Nikon has introduced a new addition to its prosumer line of DSLRs, the last camera to be upgraded following the introduction of the D3200
. The D7100
, spiritual successor to the D7000
, upgrades the 16.2-megapixel sensor to a new 24.1-megapixel DC-format CMOS sensor, and copies the D5200 in using the EXPEED 3 image processor.
The autofocus has been pushed to use 51-points, 15 of which are cross-type, through a new Multi-CAM 3500DX AF module. The AF system and exposure works with a Nikon's 3D Color Matrix Metering II 2,016-pixel RGB sensor, which also includes a scene recognition system for automatic adjustment to various parameters prior to shooting. The D7100 is capable of shooting at six frames per second at full resolution, seven when using the 1.3x crop mode with a reduced resolution, the release time lag is now a twentieth of a second, and the ISO range goes from 100 to 6400, expandable to Hi-2 at 25,600.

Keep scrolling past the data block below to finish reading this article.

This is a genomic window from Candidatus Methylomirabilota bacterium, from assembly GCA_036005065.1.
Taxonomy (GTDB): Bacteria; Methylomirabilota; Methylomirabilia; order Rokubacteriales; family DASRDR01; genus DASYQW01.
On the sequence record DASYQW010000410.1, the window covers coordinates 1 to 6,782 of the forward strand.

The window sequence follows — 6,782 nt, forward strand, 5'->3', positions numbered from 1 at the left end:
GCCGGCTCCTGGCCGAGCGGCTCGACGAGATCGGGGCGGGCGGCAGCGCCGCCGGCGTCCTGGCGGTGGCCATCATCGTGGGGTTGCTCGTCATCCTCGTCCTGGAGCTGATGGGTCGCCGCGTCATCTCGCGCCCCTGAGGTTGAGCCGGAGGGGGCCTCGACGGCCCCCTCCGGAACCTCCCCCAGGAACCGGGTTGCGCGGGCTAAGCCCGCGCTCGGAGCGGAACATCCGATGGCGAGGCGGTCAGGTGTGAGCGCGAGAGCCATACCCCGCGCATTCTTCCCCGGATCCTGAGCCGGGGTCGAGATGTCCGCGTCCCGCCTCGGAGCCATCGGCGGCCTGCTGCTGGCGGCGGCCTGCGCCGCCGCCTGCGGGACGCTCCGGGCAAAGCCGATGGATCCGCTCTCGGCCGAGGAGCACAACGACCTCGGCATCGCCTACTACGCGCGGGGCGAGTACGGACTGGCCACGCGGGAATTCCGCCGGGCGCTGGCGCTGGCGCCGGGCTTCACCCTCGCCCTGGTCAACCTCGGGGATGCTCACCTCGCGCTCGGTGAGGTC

Video can be recorded at 1080p at 30fps, or at 60i and 50i in 1.3x Crop Mode, while sound can be recorded through its stereo internal microphone or an external microphone, with an additional headphone terminal allowing for live audio monitoring. Special effects, such as selective color or "Color Sketch" can be applied to videos being recorded in real time.
The viewfinder now uses a new OLED data display, which also provides 100-percent frame coverage for improved shot composition, accompanying the 1,229k dot 3.2-inch LCD display. A Wireless Mobile Adapter will allow the camera to communicate with a mobile device from up to 49 feet away, allowing for remote shooting and remote collection of images from its dual SD card slots.
The Nikon D7100 will go on sale in March for around $1600 with an 17-105mm lens, or $1200 for the body alone.